If you have an expensive custom rifle, cryo treatment is not worthwhile and will not greatly improve accuracy. If you have a basic or inexpensive rifle you want to shoot better then cryo treatment will probably have a good effect on the barrel.

    • So it effectively does (to a certain extent) the same thing as a heavy or bull barrel, in that the barrel flexes less, leading to increased accuracy?

      • This pretty much what the Mini shooters say. Alot of ’em use this in conjunction with a strut to reduce flex / whip in the older pencil barrel Mini 14s. Supposedly you can get them down to 3 MOA that way pretty consistently.

    • Did you do your finish machine and rifling before, or after treating? Who did the cryo? Did they use different temps and times by barrel material? Was it one of the wet-spray machines? How did they position the barrels in the chamber? Were they spaced properly? What was your testing procedure?

      I ask these questions because I know the answers when I hear someone say, “I did cryo, and it didn’t do anything”.

      Cryo is perhaps one of the most effective processes that even after 50+ years of successful use, we still have trouble fully understanding and explaining. There’s no arguing it doesn’t work, if it’s done properly. From fighter jets to satellites – the military has been on it for decades. So has Formula 1, and pretty much any race series builder who wants the parts to be the strongest and highest wearing they be. There’s mountains of research proving it’s functionality – but like lots of things, the average Joe engineer doesn’t understand it, it goes on the backburner for the mainstream.

  8. Shilen Rifles claims the process does nothing to enhance accuracy, based on their testing. FAQ #1

    Should I “cryo” my barrel?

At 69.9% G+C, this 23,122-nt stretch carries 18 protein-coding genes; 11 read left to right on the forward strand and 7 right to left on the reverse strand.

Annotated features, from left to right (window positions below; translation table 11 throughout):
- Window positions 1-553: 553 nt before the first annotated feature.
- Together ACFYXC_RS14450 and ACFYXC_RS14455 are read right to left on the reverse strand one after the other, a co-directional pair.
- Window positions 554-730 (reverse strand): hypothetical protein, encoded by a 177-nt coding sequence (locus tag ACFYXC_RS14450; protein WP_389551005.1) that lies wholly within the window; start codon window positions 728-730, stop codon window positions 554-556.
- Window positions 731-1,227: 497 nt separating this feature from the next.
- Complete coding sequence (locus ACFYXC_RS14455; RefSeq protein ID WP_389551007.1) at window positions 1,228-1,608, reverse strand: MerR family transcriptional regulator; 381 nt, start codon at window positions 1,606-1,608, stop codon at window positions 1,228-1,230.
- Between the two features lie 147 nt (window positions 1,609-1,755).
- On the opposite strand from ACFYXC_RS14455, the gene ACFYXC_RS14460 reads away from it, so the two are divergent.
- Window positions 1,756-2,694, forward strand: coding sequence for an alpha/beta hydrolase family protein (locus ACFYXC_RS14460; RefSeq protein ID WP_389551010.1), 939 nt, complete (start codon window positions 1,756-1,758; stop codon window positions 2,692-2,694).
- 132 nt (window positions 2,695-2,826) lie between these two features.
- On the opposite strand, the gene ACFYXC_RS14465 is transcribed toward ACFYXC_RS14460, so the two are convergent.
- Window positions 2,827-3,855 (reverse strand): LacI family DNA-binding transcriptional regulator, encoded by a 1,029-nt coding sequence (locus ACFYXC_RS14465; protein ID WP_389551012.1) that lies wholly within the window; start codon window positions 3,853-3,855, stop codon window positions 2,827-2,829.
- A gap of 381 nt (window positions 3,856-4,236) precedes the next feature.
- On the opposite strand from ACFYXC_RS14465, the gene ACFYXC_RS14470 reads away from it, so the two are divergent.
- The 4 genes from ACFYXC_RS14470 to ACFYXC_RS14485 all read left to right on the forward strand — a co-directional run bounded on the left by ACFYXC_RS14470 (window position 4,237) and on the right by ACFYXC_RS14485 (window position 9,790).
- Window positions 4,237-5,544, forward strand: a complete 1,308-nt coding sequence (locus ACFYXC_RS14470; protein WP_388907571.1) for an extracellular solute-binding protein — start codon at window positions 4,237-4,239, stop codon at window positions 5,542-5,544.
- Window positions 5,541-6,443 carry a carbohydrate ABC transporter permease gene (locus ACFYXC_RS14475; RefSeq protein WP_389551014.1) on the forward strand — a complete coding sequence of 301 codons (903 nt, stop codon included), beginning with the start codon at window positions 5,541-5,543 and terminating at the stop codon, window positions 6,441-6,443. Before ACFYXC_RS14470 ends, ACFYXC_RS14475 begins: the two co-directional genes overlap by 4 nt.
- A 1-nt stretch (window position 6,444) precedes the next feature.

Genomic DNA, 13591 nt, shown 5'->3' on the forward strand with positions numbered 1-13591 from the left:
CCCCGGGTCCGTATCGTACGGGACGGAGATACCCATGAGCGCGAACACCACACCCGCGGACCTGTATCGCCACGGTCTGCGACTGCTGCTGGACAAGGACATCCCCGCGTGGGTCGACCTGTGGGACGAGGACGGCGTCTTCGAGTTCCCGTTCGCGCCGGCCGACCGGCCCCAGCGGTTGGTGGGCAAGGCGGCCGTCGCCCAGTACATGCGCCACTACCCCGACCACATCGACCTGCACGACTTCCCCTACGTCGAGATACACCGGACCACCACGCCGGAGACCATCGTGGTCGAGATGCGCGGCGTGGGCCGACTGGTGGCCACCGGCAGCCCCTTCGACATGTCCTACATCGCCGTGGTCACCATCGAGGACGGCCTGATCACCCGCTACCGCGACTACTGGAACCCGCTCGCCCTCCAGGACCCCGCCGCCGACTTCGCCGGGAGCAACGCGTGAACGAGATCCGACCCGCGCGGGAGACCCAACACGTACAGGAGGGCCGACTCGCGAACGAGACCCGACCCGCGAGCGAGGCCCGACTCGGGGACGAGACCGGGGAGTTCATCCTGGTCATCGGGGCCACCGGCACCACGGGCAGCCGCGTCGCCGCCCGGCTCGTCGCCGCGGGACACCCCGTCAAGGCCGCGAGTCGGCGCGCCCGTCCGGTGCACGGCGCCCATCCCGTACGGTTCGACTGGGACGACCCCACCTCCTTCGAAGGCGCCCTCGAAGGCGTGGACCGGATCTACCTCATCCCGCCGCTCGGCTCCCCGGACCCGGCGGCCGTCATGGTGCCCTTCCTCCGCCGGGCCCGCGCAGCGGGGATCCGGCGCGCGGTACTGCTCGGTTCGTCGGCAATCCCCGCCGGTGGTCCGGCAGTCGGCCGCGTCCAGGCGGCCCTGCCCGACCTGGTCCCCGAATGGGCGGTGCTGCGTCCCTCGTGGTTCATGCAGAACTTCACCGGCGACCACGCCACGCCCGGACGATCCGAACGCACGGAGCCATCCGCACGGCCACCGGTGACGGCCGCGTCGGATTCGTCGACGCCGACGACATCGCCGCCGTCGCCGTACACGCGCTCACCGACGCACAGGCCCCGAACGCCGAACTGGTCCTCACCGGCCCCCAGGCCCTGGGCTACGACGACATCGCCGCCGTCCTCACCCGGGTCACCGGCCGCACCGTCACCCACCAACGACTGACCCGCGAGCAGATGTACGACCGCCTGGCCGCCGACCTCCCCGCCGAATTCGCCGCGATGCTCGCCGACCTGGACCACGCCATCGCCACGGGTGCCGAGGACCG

If you have heard that the cryogenic treatment stress relieves steel, this is false. We have measured the residual stress in 4140 and 416 steel with a process called x-ray diffraction. After much R&D, we have not been able to measure any changes in molecular stress after cryo treatment. For this reason we do not endorse the cryogenic process, but we can safely say that it is not detrimental to the barrel either. “

    • Really, that statement doesn’t say anything about whether cryo treating can affect accuracy. It just says in those two specific types of steel they weren’t able to find a difference in stress. Stress is one thing but not the only thing that is supposed to change from cryo treat. And/or maybe it has a different effect on other grades of steel or on steel that is hammer forged vs. other methods of production. Maybe they tested an ingot of steel and it didn’t matter, but if you turn that ingot into a barrel and push or cut rifling grooves into it, do other machining, etc, THEN you end up adding stresses to it that cryo treating relieves.

      Too many variables, honestly. Shilen’s comment there is too narrow in scope. The real question is whether or not it changes accuracy in real life, anyway. I don’t care what an x-ray or scanning electron microscope shows and I don’t even care if I understand why cryo treating changes anything, if it does. If it works it works. Period.

      …and I have personal experience with it working on brake rotors and other car parts so I’m not particularly skeptical that it will work on gun barrels or some gun barrels. Accuracy is one claim that I would want to see proved and I look forward to this TTAG test big time, but I fully believe that barrel life would be enhanced based on what I have seen in high performance brake rotors.